Wealth VS Class

Wealth Vs Class                                    

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We often associate wealth with class. We think that because a person is wealthy they already have class.

 

I was listening to a sociology lecture, and the professor was discussing class-ism.

 

She pointed out that the people who are in a better position, (upper class) seek to separate themselves from the people who are not as well off by using their status markers.

 

Some of these status markers are High culture, like the opera, ballet, and classical music. 22 piece place settings for dinner., expensive clothing and automobiles, private schools and colleges and excellent manners, and etiquette.

 

During the lecture, I realized that the people who are not wealthy try to obtain those same status markers, believing, that the status markers alone will give them entry into the upper class.

 

The problem with this line of thought is that money does not equal class.

 

Money is a measure of how much stuff you can by, how much money you have in the bank, or how big a house you can afford. These things represent wealth, not class.

 

Class is a product of training, the people from the “upper classes” train their children in the ways of the upper class.

 

They start early and train long. They teach by example and by instruction and critique.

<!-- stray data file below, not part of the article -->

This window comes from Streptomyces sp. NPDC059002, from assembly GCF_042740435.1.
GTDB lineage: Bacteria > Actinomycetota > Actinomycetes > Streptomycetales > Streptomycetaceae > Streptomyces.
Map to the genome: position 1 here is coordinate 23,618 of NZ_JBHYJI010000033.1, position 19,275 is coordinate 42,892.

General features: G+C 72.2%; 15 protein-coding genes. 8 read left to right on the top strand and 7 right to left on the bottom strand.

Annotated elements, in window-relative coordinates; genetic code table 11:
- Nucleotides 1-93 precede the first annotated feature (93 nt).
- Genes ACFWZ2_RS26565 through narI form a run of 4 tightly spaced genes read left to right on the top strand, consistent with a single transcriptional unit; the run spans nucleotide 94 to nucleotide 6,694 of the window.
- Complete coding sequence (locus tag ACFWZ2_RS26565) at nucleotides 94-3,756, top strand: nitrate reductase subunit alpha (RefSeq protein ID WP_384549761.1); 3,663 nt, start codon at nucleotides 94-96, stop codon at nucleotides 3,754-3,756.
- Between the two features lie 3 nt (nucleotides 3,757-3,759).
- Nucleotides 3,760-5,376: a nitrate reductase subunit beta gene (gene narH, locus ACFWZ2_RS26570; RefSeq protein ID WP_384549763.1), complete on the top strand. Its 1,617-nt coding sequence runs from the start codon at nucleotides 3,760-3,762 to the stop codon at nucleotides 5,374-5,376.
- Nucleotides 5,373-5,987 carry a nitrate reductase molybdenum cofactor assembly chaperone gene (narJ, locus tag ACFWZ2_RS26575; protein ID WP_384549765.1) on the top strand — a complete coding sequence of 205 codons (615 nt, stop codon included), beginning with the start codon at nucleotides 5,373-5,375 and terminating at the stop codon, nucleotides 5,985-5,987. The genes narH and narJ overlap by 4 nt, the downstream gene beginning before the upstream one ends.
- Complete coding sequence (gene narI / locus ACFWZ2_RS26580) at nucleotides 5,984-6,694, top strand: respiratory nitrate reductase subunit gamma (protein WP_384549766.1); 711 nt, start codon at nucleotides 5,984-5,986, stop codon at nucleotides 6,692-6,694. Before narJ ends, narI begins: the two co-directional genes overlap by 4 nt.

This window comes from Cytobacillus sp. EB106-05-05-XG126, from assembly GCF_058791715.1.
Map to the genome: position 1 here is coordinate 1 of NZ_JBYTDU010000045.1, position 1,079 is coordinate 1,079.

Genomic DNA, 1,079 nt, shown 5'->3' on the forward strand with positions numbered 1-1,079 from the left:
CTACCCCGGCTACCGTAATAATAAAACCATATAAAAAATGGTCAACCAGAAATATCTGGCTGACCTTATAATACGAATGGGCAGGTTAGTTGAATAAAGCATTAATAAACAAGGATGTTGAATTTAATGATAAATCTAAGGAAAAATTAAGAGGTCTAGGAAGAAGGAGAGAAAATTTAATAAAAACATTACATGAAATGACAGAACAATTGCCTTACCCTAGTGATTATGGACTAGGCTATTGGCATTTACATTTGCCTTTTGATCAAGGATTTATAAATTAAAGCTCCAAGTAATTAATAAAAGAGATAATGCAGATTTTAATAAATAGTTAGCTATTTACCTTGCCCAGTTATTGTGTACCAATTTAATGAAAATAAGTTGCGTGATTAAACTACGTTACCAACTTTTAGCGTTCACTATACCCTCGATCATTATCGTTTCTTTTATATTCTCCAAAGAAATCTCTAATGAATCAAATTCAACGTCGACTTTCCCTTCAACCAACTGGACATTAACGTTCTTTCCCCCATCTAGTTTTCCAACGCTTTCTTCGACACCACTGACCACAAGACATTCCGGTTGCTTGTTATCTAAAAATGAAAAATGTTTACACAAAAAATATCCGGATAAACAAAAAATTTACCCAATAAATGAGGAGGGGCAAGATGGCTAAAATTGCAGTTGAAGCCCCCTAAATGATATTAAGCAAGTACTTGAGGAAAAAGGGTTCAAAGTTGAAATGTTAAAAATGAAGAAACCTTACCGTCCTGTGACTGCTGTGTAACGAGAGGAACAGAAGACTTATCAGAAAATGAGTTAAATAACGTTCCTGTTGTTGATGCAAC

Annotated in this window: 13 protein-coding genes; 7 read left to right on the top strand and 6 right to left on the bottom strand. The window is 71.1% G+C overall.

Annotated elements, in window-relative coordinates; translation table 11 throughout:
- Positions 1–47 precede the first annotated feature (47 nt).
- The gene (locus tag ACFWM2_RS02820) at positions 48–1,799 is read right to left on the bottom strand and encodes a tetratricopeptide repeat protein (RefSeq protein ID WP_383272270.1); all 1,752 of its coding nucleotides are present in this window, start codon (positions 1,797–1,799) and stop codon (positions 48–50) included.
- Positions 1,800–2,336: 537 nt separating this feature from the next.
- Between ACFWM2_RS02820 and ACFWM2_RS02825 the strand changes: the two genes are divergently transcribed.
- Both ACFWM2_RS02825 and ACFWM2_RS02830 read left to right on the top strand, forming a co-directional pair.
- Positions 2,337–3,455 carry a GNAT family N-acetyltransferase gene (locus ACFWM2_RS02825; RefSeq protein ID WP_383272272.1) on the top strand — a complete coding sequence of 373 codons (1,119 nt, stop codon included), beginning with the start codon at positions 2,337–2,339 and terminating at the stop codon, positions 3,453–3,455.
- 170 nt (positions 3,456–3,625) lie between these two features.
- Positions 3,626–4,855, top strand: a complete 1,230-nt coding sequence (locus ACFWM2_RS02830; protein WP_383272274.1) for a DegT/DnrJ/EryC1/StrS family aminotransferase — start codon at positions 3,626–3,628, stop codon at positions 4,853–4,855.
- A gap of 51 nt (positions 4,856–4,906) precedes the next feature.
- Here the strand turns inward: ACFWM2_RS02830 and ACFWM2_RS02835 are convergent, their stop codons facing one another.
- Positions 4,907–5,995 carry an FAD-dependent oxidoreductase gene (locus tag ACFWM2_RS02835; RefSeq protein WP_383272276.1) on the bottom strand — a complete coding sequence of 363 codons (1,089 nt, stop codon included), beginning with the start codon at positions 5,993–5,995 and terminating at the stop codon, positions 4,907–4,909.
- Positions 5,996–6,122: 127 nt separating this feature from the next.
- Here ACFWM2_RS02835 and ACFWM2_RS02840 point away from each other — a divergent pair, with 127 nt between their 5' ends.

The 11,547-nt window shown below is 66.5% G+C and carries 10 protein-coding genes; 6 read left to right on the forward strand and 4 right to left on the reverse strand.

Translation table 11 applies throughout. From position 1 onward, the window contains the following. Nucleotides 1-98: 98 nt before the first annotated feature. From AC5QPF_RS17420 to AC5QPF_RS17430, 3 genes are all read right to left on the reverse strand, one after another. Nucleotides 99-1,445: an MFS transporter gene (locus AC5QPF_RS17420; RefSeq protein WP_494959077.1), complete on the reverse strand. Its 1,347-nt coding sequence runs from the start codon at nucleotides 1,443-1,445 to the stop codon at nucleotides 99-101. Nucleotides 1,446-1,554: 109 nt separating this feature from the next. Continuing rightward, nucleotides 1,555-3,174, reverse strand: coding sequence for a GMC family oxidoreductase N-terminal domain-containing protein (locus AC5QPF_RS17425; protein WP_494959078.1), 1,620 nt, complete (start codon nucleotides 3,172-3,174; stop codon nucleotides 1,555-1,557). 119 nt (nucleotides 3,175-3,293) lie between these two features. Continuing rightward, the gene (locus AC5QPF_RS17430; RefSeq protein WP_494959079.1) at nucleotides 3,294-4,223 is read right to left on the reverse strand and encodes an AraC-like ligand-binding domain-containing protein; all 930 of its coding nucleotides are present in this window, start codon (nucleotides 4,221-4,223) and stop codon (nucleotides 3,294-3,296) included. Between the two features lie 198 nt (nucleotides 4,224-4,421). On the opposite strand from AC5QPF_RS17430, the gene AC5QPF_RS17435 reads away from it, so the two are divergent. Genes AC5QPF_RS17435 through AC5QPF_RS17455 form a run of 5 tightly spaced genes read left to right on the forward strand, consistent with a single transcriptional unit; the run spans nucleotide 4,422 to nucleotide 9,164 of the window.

They make references like we don’t behave like that, or they say, you are acting in a manner beneath your station.

 

I am not suggesting that we should try to be “boogie” or anything like that but we can afford to class our kids up no matter how poor or otherwise challenged we are.

 

First, lets try some basic manners, and old fashioned home training. Take off your hat in the house. Don’t walk around with your underwear showing. Wear underwear. Lower your voice, don’t interrupt. Don’t cuss, etc. etc.

 

Then we can encourage good etiquette, proper speaking skills and then the high culture items.

 

If we do this then our young people will have the class that they need when they get to that station in life.

 

It is not about the suit the man has on, it is about the man in the suit. Let us teach our children well.

 

It Takes a Village to Raise A Child. This is My Village Project.

 

Take Care of Your Village

 

The Village Mother

 

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